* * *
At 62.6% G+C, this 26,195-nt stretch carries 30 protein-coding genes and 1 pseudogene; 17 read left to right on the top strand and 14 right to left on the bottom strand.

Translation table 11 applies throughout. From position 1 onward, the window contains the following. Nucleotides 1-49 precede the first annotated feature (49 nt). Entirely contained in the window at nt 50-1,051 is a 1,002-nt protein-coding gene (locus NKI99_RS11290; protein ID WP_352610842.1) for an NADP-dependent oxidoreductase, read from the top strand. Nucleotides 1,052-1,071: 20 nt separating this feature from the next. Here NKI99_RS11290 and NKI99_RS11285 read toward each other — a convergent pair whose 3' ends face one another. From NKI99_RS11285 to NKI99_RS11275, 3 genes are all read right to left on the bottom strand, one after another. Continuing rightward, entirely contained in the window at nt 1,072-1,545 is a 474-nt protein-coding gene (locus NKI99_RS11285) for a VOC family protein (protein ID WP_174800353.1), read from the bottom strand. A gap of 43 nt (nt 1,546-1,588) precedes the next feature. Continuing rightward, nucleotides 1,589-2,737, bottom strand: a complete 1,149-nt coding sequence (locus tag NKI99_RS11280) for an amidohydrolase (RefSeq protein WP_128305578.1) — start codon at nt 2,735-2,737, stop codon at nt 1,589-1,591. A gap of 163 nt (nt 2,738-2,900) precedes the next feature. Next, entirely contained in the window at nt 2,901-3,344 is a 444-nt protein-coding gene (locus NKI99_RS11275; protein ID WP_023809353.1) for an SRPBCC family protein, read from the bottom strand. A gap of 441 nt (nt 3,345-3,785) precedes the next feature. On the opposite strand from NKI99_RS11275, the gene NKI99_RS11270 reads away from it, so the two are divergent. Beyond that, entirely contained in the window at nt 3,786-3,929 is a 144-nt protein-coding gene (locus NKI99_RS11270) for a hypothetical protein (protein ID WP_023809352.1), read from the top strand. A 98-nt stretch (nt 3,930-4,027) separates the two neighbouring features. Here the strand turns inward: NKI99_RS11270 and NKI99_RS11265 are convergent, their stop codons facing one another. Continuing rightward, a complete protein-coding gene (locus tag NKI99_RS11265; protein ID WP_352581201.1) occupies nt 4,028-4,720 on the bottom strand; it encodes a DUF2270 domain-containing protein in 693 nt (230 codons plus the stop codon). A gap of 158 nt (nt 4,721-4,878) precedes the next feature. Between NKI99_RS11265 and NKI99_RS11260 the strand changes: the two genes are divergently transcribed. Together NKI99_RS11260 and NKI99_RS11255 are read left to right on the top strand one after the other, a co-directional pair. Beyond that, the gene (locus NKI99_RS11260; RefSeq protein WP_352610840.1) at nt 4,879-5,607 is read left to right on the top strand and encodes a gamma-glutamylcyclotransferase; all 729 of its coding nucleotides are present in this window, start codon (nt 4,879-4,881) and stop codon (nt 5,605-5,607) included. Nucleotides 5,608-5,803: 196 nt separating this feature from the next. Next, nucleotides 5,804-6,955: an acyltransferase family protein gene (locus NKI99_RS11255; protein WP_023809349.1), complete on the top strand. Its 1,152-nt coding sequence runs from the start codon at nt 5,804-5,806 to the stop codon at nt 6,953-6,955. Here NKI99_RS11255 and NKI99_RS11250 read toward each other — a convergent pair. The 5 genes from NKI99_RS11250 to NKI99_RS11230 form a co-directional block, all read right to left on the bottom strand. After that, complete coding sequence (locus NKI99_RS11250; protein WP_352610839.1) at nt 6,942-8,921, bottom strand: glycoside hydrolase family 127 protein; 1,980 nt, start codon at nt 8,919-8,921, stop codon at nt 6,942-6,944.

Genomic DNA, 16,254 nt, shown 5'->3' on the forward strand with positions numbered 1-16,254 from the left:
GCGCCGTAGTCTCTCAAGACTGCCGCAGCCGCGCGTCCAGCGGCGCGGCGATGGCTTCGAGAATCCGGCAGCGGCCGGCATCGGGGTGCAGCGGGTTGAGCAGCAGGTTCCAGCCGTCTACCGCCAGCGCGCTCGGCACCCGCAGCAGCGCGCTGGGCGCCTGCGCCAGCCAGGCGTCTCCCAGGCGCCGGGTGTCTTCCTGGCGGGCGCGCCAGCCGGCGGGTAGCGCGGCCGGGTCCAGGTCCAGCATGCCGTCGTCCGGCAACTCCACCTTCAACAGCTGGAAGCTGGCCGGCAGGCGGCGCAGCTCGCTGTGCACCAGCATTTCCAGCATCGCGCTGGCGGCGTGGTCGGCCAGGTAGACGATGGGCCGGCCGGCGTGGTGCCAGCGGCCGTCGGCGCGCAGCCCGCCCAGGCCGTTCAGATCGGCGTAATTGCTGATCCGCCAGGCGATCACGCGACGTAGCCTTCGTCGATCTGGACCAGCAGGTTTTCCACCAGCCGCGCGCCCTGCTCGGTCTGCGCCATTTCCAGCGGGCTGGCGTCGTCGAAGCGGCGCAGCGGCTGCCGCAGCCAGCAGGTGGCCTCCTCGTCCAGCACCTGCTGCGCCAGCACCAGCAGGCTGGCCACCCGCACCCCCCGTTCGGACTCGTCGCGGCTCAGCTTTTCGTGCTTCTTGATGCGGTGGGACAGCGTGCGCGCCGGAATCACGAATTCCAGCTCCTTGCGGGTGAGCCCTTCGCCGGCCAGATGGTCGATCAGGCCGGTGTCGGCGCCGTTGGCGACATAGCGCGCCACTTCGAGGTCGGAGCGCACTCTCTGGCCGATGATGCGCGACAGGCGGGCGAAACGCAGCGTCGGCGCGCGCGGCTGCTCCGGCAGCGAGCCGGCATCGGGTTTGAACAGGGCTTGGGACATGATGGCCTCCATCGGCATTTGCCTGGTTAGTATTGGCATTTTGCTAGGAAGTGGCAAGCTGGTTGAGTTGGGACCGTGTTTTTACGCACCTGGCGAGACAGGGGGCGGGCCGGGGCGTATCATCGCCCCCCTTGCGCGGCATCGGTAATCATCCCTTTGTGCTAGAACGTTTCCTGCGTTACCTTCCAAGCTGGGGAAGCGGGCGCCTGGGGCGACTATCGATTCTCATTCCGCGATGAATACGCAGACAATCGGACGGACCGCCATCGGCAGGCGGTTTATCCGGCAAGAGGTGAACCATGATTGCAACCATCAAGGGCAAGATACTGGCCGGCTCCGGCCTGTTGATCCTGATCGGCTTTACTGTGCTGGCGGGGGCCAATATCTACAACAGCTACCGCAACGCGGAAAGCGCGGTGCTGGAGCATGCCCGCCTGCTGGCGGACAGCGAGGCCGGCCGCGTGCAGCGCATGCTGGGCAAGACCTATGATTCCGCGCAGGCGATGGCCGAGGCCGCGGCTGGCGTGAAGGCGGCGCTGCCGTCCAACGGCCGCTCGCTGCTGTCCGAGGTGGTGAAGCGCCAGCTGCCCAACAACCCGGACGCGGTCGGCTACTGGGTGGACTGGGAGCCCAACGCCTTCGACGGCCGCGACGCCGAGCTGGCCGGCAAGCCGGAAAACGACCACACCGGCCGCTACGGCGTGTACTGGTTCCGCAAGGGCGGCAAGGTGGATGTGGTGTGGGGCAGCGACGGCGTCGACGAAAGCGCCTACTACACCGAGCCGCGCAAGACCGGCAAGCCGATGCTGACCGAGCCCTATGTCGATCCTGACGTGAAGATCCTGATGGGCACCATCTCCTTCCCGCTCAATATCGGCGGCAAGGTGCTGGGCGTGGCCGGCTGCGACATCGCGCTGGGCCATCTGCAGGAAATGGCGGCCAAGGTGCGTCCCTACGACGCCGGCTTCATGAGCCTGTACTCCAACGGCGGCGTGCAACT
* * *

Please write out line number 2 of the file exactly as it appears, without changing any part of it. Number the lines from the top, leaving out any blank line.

Translation table 11 applies throughout. From position 1 onward, the window contains the following. Nucleotides 1-49 precede the first annotated feature (49 nt). Entirely contained in the window at nt 50-1,051 is a 1,002-nt protein-coding gene (locus NKI99_RS11290; protein ID WP_352610842.1) for an NADP-dependent oxidoreductase, read from the top strand. Nucleotides 1,052-1,071: 20 nt separating this feature from the next. Here NKI99_RS11290 and NKI99_RS11285 read toward each other — a convergent pair whose 3' ends face one another. From NKI99_RS11285 to NKI99_RS11275, 3 genes are all read right to left on the bottom strand, one after another. Continuing rightward, entirely contained in the window at nt 1,072-1,545 is a 474-nt protein-coding gene (locus NKI99_RS11285) for a VOC family protein (protein ID WP_174800353.1), read from the bottom strand. A gap of 43 nt (nt 1,546-1,588) precedes the next feature. Continuing rightward, nucleotides 1,589-2,737, bottom strand: a complete 1,149-nt coding sequence (locus tag NKI99_RS11280) for an amidohydrolase (RefSeq protein WP_128305578.1) — start codon at nt 2,735-2,737, stop codon at nt 1,589-1,591. A gap of 163 nt (nt 2,738-2,900) precedes the next feature. Next, entirely contained in the window at nt 2,901-3,344 is a 444-nt protein-coding gene (locus NKI99_RS11275; protein ID WP_023809353.1) for an SRPBCC family protein, read from the bottom strand. A gap of 441 nt (nt 3,345-3,785) precedes the next feature. On the opposite strand from NKI99_RS11275, the gene NKI99_RS11270 reads away from it, so the two are divergent. Beyond that, entirely contained in the window at nt 3,786-3,929 is a 144-nt protein-coding gene (locus NKI99_RS11270) for a hypothetical protein (protein ID WP_023809352.1), read from the top strand. A 98-nt stretch (nt 3,930-4,027) separates the two neighbouring features. Here the strand turns inward: NKI99_RS11270 and NKI99_RS11265 are convergent, their stop codons facing one another. Continuing rightward, a complete protein-coding gene (locus tag NKI99_RS11265; protein ID WP_352581201.1) occupies nt 4,028-4,720 on the bottom strand; it encodes a DUF2270 domain-containing protein in 693 nt (230 codons plus the stop codon). A gap of 158 nt (nt 4,721-4,878) precedes the next feature. Between NKI99_RS11265 and NKI99_RS11260 the strand changes: the two genes are divergently transcribed. Together NKI99_RS11260 and NKI99_RS11255 are read left to right on the top strand one after the other, a co-directional pair. Beyond that, the gene (locus NKI99_RS11260; RefSeq protein WP_352610840.1) at nt 4,879-5,607 is read left to right on the top strand and encodes a gamma-glutamylcyclotransferase; all 729 of its coding nucleotides are present in this window, start codon (nt 4,879-4,881) and stop codon (nt 5,605-5,607) included. Nucleotides 5,608-5,803: 196 nt separating this feature from the next. Next, nucleotides 5,804-6,955: an acyltransferase family protein gene (locus NKI99_RS11255; protein WP_023809349.1), complete on the top strand. Its 1,152-nt coding sequence runs from the start codon at nt 5,804-5,806 to the stop codon at nt 6,953-6,955. Here NKI99_RS11255 and NKI99_RS11250 read toward each other — a convergent pair. The 5 genes from NKI99_RS11250 to NKI99_RS11230 form a co-directional block, all read right to left on the bottom strand. After that, complete coding sequence (locus NKI99_RS11250; protein WP_352610839.1) at nt 6,942-8,921, bottom strand: glycoside hydrolase family 127 protein; 1,980 nt, start codon at nt 8,919-8,921, stop codon at nt 6,942-6,944.